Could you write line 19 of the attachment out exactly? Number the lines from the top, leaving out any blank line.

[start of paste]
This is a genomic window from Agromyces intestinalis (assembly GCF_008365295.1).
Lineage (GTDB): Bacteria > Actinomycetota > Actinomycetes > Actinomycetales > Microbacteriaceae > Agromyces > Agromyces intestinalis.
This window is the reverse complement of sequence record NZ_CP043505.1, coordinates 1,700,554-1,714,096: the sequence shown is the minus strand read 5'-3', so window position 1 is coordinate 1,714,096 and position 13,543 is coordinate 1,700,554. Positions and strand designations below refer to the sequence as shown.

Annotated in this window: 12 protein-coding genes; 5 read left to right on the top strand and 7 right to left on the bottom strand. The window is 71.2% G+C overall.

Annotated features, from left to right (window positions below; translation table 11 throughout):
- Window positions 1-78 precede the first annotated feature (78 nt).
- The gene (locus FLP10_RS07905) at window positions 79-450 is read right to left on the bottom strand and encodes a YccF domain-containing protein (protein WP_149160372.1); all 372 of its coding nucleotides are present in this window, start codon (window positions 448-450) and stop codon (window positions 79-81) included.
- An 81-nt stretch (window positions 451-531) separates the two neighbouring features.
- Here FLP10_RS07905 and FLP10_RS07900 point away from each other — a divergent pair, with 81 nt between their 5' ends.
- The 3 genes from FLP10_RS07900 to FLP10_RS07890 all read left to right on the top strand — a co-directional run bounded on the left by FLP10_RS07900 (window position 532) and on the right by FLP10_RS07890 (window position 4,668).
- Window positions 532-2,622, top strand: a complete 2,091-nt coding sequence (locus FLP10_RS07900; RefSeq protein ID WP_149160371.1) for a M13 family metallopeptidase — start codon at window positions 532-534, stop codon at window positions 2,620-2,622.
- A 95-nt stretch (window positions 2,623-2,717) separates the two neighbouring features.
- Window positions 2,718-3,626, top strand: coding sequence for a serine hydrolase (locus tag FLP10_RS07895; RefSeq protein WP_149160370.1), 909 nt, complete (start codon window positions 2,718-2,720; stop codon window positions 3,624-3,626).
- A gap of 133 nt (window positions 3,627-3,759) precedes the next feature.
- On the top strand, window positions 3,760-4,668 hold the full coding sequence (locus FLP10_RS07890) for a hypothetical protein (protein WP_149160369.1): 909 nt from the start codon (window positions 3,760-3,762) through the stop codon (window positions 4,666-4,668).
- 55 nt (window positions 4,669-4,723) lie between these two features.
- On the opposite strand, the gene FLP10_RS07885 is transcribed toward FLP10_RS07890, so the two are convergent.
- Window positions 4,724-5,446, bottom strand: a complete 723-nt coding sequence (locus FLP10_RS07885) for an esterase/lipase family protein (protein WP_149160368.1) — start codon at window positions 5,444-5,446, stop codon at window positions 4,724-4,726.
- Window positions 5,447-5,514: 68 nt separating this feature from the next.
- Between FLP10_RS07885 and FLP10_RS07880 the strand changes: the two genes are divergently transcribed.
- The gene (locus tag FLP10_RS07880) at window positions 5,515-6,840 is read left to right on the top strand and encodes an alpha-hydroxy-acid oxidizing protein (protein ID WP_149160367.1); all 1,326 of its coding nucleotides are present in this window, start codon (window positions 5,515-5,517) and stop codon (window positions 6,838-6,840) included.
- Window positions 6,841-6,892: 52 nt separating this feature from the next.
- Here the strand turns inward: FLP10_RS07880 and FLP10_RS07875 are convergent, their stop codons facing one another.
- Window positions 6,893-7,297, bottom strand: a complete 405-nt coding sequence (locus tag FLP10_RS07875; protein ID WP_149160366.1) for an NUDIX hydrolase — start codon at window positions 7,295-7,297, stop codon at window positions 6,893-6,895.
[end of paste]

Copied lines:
- Window positions 5,447-5,514: 68 nt separating this feature from the next.